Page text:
CIA Vs. Congress Vs. The White House

WASHINGTON - FEBRUARY 12: U.S. Rep. Peter Hoekstra (R-MI) listens during a taping of "Meet the Press" at the NBC studios February 12, 2006 in Washington, DC. Hoekstra discussed issues on the legitimacy of U.S. President George W. Bush's eavesdropping program.
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This column was written by David Corn.

It's hard to know who to root for in the continuing scuffles between the Republican Congress, the White House and the CIA over the intelligence agency. The latest round — actually, it's a postdated tussle — was triggered by a May 18, 2006, letter that Representative Peter Hoekstra, the Republican chairman of the House intelligence committee, sent to George W. Bush raising protests on three fronts: recent appointments at the CIA, the new Director of National Intelligence office, and the White House's failure to brief Congress about certain covert programs, which Hoekstra didn't name in his letter. (The letter was first disclosed by The New York Times on July 9.)

It was easy for some to see Hoekstra as a heroic reformer challenging secret government. Truthdig.org named Hoekstra the "Truthdigger of the Week." But the spy wars of Washington are not linear affairs, and the battle lines murky. Is the CIA a rotting institution that failed prior to 9/11 and then provided Bush flawed intelligence to justify an invasion of Iraq? Or is it a bastion of risk-averse conventionalists who have undermined Bush's ambitious, forward-looking national security agenda (which includes the Iraq war)? The CIA has been getting it from the left and the right in recent years. And it's unclear whether the top tier of the agency ought to be backed or booted.

When Porter Goss, a Republican who preceded Hoekstra as chairman of the House intelligence committee, was CIA director, he placed his political aides in charge of the agency, and the career officers rebelled. Several of the most experienced CIA veterans — including Stephen Kappes, the director of operations, resigned rather than deal with the Goss crew. The CIA people viewed the Goss gang as hacks motivated by political concerns; Goss and his allies saw the CIA career leadership as bureaucrats resistant to change. (Goss resigned as CIA chief in May; he was replaced by General Michael Hayden, who, as the National Security Agency chief, was a longtime intelligence professional.)

Enter Hoekstra and his letter. What received the most attention was his charge that his committee had not been briefed about "some alleged Intelligence Community activities." He added, "If these allegations are true, they may represent a breach of responsibility by the Administration, a violation of law, and, just as importantly, a direct affront to me and the Members o this committee." Hoekstra did not say what secrets the White House had been keeping from him. Open-government fans cheered Hoekstra's pointed reminder to Bush: The law says you cannot run covert programs on your own without telling Congress. And on Fox News Sunday, the day his letter was disclosed, Hoekstra said his letter had done the trick and that subsequently he was briefed about this intelligence activity — which he still would not identify. (Hoekstra is not much of a maverick; he has not rushed to hold public hearings on such matters as the controversial and arguably illegal NSA domestic wiretapping program.)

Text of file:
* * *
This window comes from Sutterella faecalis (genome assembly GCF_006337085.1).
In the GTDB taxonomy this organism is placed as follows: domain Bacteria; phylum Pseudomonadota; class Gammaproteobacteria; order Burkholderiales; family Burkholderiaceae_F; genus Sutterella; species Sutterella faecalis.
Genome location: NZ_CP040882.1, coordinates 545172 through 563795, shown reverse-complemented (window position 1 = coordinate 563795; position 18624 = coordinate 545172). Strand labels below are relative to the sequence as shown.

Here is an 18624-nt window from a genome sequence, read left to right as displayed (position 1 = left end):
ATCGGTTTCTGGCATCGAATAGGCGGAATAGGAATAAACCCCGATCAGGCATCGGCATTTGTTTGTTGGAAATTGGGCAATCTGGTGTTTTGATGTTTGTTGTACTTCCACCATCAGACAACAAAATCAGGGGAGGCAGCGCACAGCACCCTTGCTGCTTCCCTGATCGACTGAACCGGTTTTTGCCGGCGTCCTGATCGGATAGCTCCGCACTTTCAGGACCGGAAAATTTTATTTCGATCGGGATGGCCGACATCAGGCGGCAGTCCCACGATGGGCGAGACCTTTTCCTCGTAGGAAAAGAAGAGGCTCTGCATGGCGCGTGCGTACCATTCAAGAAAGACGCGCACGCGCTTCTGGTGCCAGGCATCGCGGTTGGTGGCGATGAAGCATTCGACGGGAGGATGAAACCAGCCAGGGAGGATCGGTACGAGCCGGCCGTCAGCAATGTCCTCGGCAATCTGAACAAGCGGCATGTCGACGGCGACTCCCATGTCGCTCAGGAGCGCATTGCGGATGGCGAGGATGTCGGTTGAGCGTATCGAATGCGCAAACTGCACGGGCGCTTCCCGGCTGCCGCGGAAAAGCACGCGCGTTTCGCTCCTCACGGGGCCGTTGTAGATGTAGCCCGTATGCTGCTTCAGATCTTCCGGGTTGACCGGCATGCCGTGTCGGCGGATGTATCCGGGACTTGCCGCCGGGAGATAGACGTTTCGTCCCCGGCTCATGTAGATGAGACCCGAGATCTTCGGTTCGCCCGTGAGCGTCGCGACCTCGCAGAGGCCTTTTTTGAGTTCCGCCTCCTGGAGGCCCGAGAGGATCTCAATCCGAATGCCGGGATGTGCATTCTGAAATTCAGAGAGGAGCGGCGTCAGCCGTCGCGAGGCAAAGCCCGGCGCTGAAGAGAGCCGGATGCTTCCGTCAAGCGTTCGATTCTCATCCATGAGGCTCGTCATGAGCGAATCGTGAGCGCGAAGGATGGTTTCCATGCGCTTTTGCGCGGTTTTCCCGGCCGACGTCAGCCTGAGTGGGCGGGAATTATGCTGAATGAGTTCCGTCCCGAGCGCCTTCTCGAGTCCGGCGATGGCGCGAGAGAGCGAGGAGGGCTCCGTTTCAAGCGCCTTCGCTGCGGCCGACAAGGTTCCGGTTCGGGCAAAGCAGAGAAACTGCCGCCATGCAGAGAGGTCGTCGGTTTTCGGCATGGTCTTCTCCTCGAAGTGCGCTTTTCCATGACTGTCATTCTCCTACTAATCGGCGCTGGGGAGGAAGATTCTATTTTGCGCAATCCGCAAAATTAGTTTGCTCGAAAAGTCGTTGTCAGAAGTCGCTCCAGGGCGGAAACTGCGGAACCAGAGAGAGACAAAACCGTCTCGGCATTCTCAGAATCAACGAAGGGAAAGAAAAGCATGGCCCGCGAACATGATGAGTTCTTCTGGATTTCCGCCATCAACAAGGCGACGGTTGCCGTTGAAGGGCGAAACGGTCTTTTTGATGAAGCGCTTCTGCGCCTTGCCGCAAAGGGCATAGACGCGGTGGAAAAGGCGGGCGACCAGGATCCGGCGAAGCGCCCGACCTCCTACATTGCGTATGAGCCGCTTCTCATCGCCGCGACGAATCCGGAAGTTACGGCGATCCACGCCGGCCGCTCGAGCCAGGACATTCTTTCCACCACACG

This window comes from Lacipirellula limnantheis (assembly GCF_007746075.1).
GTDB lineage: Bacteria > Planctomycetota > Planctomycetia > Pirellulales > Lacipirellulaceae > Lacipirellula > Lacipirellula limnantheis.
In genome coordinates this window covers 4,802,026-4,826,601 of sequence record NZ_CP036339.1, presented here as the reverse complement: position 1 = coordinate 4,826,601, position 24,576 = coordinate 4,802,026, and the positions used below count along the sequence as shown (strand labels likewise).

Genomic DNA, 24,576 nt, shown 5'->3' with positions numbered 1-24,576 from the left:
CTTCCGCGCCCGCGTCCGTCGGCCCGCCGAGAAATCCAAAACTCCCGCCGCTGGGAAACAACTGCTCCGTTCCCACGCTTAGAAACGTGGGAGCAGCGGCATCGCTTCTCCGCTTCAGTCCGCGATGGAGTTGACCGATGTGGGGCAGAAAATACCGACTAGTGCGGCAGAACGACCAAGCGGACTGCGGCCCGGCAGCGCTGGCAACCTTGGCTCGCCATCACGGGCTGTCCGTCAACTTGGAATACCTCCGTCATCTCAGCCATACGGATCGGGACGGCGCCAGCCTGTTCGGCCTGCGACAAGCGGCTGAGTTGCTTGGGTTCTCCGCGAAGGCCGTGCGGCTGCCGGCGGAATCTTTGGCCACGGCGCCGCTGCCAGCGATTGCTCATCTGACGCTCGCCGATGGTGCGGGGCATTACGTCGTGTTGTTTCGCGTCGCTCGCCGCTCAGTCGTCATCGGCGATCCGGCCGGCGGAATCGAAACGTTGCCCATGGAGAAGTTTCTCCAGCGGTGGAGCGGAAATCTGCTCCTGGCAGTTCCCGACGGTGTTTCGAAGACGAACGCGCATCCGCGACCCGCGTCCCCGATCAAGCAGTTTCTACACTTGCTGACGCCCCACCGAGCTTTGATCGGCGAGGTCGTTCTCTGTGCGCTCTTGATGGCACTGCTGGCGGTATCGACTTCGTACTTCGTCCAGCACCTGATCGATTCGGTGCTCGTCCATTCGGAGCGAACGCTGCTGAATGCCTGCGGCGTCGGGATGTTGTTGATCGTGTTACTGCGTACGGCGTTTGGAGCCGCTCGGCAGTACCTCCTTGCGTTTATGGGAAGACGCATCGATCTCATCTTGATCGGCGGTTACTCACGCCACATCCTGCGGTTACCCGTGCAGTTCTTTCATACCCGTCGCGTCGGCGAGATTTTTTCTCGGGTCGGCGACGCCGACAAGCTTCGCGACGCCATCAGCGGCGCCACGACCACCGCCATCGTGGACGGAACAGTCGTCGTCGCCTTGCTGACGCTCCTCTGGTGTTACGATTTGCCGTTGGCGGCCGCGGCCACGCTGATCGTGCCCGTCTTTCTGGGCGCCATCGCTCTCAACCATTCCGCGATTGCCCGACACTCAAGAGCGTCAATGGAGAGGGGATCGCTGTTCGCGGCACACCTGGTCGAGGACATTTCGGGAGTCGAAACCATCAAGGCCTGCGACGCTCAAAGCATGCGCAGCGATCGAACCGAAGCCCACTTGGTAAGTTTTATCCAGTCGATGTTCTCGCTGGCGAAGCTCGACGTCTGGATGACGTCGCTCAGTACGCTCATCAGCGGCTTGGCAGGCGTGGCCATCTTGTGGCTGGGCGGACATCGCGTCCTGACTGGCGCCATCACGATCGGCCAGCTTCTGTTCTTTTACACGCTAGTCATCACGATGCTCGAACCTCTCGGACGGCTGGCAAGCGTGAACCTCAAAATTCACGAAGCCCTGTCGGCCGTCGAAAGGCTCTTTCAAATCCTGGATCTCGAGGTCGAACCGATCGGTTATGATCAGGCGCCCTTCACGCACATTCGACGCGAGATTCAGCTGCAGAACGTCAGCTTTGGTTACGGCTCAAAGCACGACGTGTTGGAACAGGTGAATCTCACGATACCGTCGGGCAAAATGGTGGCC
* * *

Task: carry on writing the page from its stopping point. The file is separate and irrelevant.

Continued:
Another point Hoekstra made in his letter was important. He expressed his concern that the new DNI office has become a "large, bureaucratic, and hierarchical structure." If there was a need for a DNI — which supposedly is supposed to coordinate the various intelligence agencies of the U.S. government, including the CIA — there was no reason to create another intelligence bureaucracy. The intelligence community would benefit more from streamlining than from an expanding management. So score Hoekstra another point here.

But the first topic Hoekstra raised in his letter shows he can be loopy. Hoekstra voiced his displeasure over the selection of Hayden, an Air Force general, to be the CIA director, noting that he wanted a civilian to head a civilian agency. But what really ticked him off was the selection of Kappes to be the new number-two at the agency. Bringing back Kappes, Hoekstra wrote, would lead to "political problems" at the agency. What did Hoekstra mean by this? He explained: "I have been long concerned that a strong and well-positioned group within the Agency intentionally undermined the Administration and its policies. This argument is supported by the Ambassador Wilson/Valerie Plame events, as well as by the string of unauthorized disclosures from an organization that prides itself with being able to keep secrets." Kappes, he added, is part of this group.